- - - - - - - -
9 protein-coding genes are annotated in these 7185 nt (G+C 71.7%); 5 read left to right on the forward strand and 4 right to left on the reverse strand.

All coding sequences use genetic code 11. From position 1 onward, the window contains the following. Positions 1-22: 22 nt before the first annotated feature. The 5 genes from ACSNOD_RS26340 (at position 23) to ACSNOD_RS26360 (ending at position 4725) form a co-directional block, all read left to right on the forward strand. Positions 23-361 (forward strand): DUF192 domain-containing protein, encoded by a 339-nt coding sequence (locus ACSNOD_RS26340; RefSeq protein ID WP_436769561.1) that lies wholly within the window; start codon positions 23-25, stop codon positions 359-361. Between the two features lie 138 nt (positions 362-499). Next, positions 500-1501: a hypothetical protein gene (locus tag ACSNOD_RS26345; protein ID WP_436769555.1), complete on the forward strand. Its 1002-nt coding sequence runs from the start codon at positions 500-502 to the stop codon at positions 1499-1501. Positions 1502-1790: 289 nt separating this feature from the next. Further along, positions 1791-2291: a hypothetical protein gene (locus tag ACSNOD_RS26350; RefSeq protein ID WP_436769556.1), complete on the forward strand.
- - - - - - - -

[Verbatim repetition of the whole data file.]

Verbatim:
9 protein-coding genes are annotated in these 7185 nt (G+C 71.7%); 5 read left to right on the forward strand and 4 right to left on the reverse strand.

All coding sequences use genetic code 11. From position 1 onward, the window contains the following. Positions 1-22: 22 nt before the first annotated feature. The 5 genes from ACSNOD_RS26340 (at position 23) to ACSNOD_RS26360 (ending at position 4725) form a co-directional block, all read left to right on the forward strand. Positions 23-361 (forward strand): DUF192 domain-containing protein, encoded by a 339-nt coding sequence (locus ACSNOD_RS26340; RefSeq protein ID WP_436769561.1) that lies wholly within the window; start codon positions 23-25, stop codon positions 359-361. Between the two features lie 138 nt (positions 362-499). Next, positions 500-1501: a hypothetical protein gene (locus tag ACSNOD_RS26345; protein ID WP_436769555.1), complete on the forward strand. Its 1002-nt coding sequence runs from the start codon at positions 500-502 to the stop codon at positions 1499-1501. Positions 1502-1790: 289 nt separating this feature from the next. Further along, positions 1791-2291: a hypothetical protein gene (locus tag ACSNOD_RS26350; RefSeq protein ID WP_436769556.1), complete on the forward strand.